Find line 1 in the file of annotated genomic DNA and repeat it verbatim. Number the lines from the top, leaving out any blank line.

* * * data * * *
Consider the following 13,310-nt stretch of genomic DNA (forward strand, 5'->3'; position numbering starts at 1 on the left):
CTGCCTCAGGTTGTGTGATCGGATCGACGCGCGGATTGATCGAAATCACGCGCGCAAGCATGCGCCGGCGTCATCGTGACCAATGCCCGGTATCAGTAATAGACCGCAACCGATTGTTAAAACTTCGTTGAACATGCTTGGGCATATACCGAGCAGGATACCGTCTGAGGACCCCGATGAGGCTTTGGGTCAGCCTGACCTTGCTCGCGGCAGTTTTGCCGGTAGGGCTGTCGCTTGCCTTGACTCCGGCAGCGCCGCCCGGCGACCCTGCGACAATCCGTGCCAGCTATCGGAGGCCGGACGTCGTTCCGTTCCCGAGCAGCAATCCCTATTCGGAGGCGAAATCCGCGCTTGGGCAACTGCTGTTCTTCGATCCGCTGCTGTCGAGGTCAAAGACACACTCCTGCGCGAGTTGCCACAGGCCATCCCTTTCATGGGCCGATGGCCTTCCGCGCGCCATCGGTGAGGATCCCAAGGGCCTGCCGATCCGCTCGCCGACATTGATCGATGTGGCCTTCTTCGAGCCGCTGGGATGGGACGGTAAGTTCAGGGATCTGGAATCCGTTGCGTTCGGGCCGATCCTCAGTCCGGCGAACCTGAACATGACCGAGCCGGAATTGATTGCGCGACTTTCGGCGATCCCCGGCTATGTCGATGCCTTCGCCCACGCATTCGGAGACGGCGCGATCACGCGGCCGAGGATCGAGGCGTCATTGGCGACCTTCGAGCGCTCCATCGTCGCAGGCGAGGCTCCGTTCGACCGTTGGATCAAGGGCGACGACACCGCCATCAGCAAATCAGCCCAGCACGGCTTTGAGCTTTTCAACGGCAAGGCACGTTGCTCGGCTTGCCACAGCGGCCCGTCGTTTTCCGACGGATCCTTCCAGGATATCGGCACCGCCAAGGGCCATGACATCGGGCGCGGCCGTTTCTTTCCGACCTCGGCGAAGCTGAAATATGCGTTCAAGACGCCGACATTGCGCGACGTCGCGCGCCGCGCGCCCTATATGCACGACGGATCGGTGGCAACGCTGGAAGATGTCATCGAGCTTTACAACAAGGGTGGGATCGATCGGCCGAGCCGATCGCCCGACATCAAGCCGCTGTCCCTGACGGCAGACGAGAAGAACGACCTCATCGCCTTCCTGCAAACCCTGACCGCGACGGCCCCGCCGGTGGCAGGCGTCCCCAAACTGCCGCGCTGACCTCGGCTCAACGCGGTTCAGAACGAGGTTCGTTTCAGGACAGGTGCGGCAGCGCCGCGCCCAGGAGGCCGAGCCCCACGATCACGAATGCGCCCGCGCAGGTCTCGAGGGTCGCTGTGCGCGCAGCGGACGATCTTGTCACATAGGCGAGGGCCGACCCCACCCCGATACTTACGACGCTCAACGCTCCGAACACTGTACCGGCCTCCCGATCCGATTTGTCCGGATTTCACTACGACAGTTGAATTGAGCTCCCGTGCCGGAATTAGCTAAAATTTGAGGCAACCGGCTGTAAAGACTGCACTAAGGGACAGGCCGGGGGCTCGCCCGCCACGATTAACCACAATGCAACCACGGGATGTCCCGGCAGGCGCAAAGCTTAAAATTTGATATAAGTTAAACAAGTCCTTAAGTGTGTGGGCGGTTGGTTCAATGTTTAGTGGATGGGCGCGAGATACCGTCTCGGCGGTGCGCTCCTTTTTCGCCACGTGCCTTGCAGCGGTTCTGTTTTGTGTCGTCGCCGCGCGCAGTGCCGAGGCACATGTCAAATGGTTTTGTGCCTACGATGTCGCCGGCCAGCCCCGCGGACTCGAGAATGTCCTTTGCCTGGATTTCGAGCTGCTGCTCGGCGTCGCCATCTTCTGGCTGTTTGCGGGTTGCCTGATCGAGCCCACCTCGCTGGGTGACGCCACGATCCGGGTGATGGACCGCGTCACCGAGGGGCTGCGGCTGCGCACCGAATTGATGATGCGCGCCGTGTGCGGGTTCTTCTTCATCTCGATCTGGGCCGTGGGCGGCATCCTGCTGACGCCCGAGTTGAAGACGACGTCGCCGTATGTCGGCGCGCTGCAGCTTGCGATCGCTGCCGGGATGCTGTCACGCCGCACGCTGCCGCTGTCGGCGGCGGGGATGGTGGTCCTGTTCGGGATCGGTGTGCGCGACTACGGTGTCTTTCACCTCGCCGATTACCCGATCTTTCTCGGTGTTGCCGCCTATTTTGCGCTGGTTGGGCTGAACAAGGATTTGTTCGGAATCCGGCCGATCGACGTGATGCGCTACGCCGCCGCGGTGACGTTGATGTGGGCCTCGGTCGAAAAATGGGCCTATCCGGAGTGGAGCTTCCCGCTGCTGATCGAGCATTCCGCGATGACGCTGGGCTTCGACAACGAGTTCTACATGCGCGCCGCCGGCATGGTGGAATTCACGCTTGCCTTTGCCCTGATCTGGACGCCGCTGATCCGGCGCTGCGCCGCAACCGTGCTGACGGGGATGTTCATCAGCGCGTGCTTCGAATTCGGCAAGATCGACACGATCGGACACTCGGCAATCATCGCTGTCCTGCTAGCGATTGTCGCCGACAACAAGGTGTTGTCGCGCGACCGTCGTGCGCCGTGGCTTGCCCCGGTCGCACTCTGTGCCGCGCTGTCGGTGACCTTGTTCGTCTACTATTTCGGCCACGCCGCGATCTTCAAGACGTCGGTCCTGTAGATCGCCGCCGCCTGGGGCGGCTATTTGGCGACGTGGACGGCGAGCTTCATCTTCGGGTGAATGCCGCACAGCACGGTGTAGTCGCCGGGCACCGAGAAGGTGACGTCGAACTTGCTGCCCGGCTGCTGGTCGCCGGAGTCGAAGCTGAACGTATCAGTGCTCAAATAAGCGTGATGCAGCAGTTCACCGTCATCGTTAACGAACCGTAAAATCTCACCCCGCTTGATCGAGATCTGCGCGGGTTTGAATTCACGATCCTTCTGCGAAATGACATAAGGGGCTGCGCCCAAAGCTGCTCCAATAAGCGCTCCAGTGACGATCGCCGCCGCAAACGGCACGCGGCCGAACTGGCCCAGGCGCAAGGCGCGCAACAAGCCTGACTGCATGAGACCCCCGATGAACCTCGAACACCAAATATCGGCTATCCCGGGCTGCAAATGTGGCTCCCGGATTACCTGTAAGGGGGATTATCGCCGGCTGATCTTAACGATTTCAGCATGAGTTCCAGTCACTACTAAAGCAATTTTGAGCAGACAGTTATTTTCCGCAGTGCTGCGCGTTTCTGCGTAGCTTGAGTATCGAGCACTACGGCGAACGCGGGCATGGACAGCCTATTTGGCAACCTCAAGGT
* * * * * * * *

Consider the following 13,310-nt stretch of genomic DNA (forward strand, 5'->3'; position numbering starts at 1 on the left):